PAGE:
Neverland, Lost Boys, and the Reality of Growing Up

There is a song on the radio right now that has caught my attention. The lovely, melancholy Ruth B. sings of lost boys and Neverland and the search for home and family. “Lost Boy” tells the story of a sad boy who is visited by Peter Pan, who promises him he will never be lonely if he flies with him to Neverland, and ever since that day, he is never bored. His forlorn life is no more because he now has a family of other lost boys who play in the woods with Tinkerbell and Wendy Darling. He has finally found home.

Don’t we all have this wish? Neverland and Peter Pan give us a glimmer of hope that just a sprinkling of fairy dust will allow us to once again trust in magic and enchanted adventures. We want to clap our hands and believe in fairies. We long for love, people who will accept us, flaws and all.

Our reality is too harsh, too intense, too frightening. There are monsters under every bed. We wander the streets, searching for connections, but our heads are hypnotized by the glare of our phones. We are all lost boys. Our hearts are empty. Our souls despondent. If a promise of peace landed on our windowsills, we would seize it and never let go, but instead, we are ghosts of what we used to be.

Where is the magic? Is it lost? Has our innocence been sucked out of us forever? Why is the real world so discordant and off-balance? It’s as though we all have vertigo. A sense of nausea consumes us every time we spy a violent news story or hear a hateful discourse. 

But even in Neverland there lurks danger. Captain Hook wants Peter Pan dead. Crocodiles hide just beneath the surface. Jealous pixies seek revenge. The woods aren’t safe. Wendy and her brothers eventually give up their adventures to come back home. They soon forget how to fly because they no longer believe. As Wendy’s mother says, “When people grow up they forget the way…It is only the gay and innocent and heartless who can fly.”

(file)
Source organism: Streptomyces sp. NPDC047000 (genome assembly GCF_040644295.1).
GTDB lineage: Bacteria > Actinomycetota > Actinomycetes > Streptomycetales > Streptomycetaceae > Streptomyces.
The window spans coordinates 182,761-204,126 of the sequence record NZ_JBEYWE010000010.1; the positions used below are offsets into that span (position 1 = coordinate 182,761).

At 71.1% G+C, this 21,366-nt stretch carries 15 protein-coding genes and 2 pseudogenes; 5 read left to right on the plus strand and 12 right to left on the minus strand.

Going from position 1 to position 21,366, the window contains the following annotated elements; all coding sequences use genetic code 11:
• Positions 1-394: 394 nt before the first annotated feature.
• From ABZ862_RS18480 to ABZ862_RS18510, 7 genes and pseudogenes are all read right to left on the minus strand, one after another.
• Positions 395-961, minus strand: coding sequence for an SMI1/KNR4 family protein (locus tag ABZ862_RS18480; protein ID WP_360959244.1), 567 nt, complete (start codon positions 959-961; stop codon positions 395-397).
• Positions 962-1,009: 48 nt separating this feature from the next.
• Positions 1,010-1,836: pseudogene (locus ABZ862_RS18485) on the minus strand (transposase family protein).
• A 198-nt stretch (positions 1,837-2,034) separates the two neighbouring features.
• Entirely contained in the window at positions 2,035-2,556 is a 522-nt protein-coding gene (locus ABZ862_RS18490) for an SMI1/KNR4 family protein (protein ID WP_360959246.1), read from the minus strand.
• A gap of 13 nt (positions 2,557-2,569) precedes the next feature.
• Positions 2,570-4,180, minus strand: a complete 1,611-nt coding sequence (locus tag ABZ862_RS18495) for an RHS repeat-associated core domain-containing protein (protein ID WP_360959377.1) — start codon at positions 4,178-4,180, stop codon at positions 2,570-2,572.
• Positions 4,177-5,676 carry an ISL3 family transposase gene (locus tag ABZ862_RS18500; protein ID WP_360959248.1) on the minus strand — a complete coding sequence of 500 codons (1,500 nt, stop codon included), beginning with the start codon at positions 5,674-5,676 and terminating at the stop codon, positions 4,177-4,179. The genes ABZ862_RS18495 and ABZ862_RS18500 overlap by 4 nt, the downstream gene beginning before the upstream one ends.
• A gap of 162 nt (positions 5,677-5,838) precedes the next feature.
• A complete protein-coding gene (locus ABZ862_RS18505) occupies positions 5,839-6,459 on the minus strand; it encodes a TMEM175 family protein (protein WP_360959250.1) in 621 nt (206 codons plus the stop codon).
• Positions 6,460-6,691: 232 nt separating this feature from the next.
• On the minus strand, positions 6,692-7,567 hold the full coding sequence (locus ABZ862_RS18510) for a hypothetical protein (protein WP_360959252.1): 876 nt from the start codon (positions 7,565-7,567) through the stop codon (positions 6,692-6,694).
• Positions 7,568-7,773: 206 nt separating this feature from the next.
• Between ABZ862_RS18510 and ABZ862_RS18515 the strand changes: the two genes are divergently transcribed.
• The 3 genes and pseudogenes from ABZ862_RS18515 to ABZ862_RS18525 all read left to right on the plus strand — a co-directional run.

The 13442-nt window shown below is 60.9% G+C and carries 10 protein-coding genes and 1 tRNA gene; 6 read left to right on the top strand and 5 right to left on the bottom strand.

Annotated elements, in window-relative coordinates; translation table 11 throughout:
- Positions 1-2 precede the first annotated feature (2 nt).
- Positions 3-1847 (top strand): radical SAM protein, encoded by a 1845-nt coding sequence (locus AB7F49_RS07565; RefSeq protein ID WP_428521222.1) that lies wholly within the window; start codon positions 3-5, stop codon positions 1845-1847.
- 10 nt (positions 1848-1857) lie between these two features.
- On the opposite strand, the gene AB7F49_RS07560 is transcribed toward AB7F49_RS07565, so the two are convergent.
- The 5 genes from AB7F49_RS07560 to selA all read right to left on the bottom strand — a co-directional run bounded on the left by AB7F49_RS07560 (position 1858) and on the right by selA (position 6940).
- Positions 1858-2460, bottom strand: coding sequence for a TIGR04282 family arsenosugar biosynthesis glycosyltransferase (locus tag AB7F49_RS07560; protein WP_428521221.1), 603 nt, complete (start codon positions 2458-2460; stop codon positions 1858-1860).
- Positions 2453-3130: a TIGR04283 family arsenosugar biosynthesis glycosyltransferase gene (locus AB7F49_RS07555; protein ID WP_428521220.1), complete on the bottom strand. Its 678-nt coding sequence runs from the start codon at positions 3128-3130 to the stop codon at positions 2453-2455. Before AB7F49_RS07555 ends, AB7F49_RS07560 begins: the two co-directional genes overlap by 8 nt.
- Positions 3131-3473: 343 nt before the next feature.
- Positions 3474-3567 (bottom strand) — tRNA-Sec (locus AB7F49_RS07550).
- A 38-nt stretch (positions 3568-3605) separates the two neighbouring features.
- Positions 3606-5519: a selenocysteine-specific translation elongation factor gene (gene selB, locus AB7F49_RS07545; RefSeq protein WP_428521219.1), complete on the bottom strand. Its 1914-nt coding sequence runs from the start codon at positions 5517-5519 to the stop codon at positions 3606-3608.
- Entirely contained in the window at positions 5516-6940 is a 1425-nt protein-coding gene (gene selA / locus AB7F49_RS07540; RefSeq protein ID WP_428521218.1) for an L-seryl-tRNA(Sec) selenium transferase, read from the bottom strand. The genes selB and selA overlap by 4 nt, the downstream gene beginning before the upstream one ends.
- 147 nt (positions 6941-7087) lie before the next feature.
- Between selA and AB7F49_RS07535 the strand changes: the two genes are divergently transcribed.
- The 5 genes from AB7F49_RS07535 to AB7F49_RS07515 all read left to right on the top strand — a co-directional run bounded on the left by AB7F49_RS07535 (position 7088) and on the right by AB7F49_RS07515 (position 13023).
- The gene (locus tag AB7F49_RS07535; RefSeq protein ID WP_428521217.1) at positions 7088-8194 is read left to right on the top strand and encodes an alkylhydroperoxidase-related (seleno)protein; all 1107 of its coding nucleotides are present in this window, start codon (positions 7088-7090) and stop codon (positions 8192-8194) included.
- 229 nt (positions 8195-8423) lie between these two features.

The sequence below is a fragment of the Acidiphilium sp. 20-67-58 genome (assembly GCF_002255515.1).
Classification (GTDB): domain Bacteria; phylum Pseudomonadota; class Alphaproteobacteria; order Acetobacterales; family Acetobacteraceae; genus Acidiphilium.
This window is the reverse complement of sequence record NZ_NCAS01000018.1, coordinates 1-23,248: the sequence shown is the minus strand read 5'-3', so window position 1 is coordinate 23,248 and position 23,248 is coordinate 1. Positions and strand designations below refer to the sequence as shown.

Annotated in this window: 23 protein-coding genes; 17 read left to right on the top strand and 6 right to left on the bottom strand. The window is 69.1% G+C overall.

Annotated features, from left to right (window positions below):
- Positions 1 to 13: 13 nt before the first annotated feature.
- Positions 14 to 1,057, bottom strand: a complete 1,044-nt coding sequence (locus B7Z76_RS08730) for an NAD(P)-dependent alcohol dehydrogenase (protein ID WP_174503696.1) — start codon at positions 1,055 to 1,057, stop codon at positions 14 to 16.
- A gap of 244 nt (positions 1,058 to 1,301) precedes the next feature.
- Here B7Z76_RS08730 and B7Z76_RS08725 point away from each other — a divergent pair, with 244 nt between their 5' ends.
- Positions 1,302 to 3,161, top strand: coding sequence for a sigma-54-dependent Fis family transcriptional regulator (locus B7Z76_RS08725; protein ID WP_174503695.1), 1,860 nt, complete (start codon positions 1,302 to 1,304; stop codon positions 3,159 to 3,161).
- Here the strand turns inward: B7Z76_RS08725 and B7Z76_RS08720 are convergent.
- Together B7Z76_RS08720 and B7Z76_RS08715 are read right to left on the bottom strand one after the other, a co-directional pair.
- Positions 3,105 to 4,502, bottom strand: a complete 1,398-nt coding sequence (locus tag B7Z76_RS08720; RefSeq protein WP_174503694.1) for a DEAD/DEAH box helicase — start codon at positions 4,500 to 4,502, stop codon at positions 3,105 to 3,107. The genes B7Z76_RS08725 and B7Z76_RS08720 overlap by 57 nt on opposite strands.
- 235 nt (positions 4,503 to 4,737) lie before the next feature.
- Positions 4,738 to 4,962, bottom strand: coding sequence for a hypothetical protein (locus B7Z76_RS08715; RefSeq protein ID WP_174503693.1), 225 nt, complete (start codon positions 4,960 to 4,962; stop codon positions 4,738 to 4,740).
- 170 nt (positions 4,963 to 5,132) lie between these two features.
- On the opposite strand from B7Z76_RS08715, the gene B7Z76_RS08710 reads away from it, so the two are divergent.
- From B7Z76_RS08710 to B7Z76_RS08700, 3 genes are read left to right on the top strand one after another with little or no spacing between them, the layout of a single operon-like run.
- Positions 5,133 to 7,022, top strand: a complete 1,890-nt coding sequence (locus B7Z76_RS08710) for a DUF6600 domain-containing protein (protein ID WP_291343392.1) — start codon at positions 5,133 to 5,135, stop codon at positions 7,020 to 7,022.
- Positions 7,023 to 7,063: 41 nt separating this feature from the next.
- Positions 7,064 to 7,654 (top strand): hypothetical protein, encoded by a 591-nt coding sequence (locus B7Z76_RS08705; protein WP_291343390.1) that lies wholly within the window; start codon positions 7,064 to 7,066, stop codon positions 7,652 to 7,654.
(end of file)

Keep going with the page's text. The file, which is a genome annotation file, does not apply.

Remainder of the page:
So perhaps there is the answer. When we are children we believe in all sorts of magic because we are heartless, meaning we haven’t yet learned how to wound. We don’t know how to hurt, how to scathe, how to harm. But with each year we collect arrows and barbs and other weapons that pierce those around us. We begin to doubt ourselves and our ability to believe. Our hearts grow heavy, and eventually we don’t remember when we could fly. We have lost our way, and no GPS will deliver us back to those innocent moments of gaiety and play.

Peter Pan never grew up, and even though he hung onto the wonders of childhood, he never knew the preciousness that is adulthood. Our grownup ways can be scary, but I am still grateful for most of it. I’ve grown wiser and fiercer with each birth, death, milestone, and heartache. Being a grownup is messy business. There is no manual. Most of us stumble through it blindly. We often long for those days of pure freedom, but we know we can’t go back. Our creaky bones won’t allow us to hang upside down on the jungle gym bars any longer. Yet, we still see enchantment in the laughter of our grandchildren, the surprise of dazzling fireworks, and the hope that love still exists. We still fly in our dreams.

You know the place between sleep and awake; that place where can still remember dreaming? That’s where I will always love you. That’s where I will be waiting.
— J.M. Barrie, Peter Pan
s-media-cache-ak0.pinimg.com #always&foreverlovelovelove

s-media-cache-ak0.pinimg.com

#always&foreverlovelovelove